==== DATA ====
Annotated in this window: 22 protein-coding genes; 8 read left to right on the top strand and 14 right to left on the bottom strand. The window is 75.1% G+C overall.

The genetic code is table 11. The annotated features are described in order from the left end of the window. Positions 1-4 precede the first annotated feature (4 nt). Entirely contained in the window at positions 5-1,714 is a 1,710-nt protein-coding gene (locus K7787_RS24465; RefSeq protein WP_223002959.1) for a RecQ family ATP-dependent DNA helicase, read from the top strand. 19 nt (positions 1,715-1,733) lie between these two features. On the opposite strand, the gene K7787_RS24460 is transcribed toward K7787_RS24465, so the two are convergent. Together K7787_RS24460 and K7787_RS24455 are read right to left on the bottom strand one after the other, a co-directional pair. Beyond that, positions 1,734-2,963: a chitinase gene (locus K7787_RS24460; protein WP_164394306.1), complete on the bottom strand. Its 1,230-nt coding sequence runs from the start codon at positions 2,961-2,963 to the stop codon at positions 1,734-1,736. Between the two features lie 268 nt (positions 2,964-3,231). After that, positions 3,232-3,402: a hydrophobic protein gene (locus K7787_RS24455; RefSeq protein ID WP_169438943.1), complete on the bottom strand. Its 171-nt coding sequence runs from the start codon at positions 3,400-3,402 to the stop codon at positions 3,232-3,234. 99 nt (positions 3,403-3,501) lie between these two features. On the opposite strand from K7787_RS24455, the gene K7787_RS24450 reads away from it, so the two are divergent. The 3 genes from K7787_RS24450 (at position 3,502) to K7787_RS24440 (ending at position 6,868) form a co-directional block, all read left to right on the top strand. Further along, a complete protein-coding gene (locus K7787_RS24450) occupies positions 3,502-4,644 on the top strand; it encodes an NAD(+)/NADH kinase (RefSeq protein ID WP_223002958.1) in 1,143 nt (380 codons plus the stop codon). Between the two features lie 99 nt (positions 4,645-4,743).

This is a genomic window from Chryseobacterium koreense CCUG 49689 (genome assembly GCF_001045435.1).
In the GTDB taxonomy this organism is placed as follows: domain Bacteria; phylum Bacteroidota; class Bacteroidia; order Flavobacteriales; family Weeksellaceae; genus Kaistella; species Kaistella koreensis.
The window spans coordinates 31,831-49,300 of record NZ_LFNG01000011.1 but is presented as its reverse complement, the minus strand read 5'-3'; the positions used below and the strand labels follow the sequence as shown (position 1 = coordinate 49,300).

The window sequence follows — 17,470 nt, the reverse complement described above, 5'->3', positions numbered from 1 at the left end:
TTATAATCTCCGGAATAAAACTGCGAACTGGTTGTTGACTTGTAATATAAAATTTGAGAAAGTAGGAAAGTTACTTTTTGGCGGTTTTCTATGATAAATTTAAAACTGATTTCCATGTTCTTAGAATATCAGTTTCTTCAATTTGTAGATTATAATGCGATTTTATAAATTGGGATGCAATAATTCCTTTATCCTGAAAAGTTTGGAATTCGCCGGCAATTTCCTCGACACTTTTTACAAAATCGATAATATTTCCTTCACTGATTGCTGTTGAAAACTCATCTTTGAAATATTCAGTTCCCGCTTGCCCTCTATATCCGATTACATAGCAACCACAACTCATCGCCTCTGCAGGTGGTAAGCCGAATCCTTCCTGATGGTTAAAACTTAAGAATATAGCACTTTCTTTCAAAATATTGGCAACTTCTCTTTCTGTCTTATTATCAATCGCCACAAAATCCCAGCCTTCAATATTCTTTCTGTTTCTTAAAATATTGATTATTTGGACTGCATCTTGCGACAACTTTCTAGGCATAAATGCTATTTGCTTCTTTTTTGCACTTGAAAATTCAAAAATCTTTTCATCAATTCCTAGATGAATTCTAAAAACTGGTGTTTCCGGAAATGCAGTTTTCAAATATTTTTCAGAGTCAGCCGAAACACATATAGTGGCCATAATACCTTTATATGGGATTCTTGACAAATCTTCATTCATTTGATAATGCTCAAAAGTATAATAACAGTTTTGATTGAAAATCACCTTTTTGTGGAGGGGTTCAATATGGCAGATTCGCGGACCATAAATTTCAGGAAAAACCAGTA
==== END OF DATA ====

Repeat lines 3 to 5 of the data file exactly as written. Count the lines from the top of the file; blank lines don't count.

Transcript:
This is a genomic window from Chryseobacterium koreense CCUG 49689 (genome assembly GCF_001045435.1).
In the GTDB taxonomy this organism is placed as follows: domain Bacteria; phylum Bacteroidota; class Bacteroidia; order Flavobacteriales; family Weeksellaceae; genus Kaistella; species Kaistella koreensis.
The window spans coordinates 31,831-49,300 of record NZ_LFNG01000011.1 but is presented as its reverse complement, the minus strand read 5'-3'; the positions used below and the strand labels follow the sequence as shown (position 1 = coordinate 49,300).